I just came back from one week of

Eurostrings at DAMTP, Cambridge which was a combination of a network meeting of the EU String Network then turning into a celebration of Michael Green's 60th birthday. So, before anything else:

*Happy Birthday, Michael!*This was a particularly nice event and quite different from other european meetings there was also a large number of people from the Americas attending which I assume was due to a) celebrate Michael and b) that this year's Strings '06 conference in Beijing is not too attractive for a number of people for various reasons.

Once more, I was surprised how many people actually read this blog and came to me during the conference mentioning some of my entries in the past.

As here was no wireless network operational during the conference and unlike the Loops '05 I did not feel the strong urge to report. Victor Rivelles already

has and

Peter Woit has as well.

There were no really big surprises, just look at the titles of the talks and you get a pretty good idea what was going on; there are online proceedings for those who want more details. Looking through my notes reminds me of a few that are worth mentioning never the less: There were talks by Damour, West and Kleinschmidt about the relations between M-Theory and hyperbolic Kac-Moody algebras. By now, it becomes clear how this works dynamically (at least at low levels). The KMA structure even fixed numbers like the coefficient of the CS term in 11d sugra which is usually determined by supersymmetry. I would really like to see worked out how this works in detail, it would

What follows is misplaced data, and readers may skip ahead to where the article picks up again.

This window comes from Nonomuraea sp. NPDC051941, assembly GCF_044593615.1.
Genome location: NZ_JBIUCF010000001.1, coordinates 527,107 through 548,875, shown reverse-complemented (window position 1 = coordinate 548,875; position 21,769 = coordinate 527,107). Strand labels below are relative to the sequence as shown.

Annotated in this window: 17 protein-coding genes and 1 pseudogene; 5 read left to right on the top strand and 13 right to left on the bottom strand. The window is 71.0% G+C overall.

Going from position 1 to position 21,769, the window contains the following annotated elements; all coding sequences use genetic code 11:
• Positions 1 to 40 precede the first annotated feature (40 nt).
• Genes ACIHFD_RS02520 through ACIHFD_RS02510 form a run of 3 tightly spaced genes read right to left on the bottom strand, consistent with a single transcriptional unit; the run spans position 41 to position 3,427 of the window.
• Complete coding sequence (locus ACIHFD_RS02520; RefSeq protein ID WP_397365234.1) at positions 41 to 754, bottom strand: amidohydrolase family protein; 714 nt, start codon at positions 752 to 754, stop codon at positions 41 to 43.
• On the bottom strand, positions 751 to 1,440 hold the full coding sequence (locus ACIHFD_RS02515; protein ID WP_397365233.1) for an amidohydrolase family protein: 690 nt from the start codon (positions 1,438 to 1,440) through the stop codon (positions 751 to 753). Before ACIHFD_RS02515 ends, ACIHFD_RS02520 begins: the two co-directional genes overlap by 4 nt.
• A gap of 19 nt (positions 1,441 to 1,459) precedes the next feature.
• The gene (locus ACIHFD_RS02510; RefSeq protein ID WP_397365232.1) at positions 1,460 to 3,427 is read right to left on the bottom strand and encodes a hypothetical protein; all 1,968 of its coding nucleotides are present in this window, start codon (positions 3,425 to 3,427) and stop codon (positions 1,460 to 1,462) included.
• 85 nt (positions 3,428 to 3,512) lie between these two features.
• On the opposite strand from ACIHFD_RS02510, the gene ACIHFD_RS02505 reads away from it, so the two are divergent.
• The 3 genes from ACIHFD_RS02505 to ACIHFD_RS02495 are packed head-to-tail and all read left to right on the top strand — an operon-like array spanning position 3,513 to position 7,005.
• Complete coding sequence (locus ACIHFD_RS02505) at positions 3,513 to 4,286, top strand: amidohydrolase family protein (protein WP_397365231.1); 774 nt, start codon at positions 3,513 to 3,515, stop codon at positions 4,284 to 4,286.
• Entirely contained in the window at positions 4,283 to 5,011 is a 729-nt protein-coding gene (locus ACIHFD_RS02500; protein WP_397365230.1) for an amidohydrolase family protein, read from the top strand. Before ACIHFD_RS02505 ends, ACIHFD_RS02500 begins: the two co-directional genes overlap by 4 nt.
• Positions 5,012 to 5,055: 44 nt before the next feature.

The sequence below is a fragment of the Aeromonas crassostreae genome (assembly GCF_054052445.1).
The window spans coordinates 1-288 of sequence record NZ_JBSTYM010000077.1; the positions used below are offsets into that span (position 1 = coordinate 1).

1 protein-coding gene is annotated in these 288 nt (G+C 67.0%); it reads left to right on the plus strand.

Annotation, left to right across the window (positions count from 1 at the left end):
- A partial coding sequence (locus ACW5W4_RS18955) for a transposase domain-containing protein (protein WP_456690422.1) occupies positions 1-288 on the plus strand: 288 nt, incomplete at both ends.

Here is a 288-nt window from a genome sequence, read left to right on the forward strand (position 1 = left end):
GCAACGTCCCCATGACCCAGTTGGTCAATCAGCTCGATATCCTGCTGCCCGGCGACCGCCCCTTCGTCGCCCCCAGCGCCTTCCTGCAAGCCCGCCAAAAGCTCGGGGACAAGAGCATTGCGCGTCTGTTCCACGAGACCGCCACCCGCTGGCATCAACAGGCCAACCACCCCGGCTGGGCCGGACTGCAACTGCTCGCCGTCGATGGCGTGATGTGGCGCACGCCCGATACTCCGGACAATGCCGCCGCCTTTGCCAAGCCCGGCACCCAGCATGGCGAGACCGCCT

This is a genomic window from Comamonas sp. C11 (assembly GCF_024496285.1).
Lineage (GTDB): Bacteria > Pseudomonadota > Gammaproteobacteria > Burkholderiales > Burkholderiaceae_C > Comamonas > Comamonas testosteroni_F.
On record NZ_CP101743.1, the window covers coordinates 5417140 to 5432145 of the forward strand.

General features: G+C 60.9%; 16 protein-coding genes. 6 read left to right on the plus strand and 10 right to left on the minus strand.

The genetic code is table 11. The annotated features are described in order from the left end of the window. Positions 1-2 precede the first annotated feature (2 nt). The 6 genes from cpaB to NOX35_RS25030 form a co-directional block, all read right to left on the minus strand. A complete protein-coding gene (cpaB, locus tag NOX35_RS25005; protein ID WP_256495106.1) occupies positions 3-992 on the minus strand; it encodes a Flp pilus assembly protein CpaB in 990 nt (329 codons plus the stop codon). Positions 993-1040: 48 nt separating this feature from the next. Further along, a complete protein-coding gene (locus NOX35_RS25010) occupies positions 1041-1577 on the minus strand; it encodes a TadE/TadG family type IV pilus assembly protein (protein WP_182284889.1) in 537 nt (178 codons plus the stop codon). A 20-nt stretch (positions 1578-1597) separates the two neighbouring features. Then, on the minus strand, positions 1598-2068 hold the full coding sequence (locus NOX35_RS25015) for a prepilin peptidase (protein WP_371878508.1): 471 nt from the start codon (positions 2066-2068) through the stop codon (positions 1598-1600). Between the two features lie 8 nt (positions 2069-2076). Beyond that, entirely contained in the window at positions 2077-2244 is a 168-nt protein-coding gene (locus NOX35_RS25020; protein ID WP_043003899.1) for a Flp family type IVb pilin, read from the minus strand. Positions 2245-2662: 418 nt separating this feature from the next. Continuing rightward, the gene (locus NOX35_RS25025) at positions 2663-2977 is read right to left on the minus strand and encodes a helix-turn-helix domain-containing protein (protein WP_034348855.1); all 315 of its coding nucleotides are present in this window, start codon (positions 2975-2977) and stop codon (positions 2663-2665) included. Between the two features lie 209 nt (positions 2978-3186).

not be the first time, there is a relation between exceptional Lie algebras and susy.

A number of people talked about the relations between spin chains and N=4 SYM and strings and another theme discussed by several speakers was the relation between black holes and topological strings (known under the names of OSV). Especially, Strominger gave a nice derivation on the blackboard of the mysterious square formula.

Seiberg gave two talks both quite interesting, the first on a paradox if you apply T-duality in the euclidean time direction to relate high and low temperature physics and how this is related to the Hagedorn transition and the second on his findings in N=1 theories which even if they have a vanishing Witten index often have a non-susy meta-stable state at the origin of scalar field space. This is potentially very interesting phenomenologically as it provides a mechanism of dynamical susy breaking but unfortunately I understand too little of N=1 gauge theories to give you more information. But you can read it all in the paper.

Finally, I would like to point out a little triviality in elementary quantum mechanics which seems not to be generally appreciated. Imagine that some degrees of freedom are not accessible to you, maybe because they are behind a curtain or even the horizon of a black hole. Formally, you write your Hilbert space as a tensor product

. The whole system is in a state described by a density matrix

which could well be a pure state

. As you see only part of the degrees of freedom, you observe only the partial trace

, where the trace is over

.

The time evolution is is given by the Heisenberg equation

and this implies that the entropy

does not change with time. Especially, a pure state (with entropy 0) cannot evolve to a mixed state and vice versa.

This however is not true for the reduced state

. It evolves unitarily as

only if the total Hamiltonian is a tensor product

that is if the two tensor factors of the Hilbert space do not interact.

Otherwise, for example if you throw stuff behind the curtain (or horizon) the time evolution of

is more complicated and

will change in time. This means, if we only observe part of the Hilbert space, a state that was pure in our part of the Hilbert space can become mixed by interactions with the other degrees of freedom.

This is of course well known to people working on decoherence but somehow not so much amongst people thinking about quantum cosmology.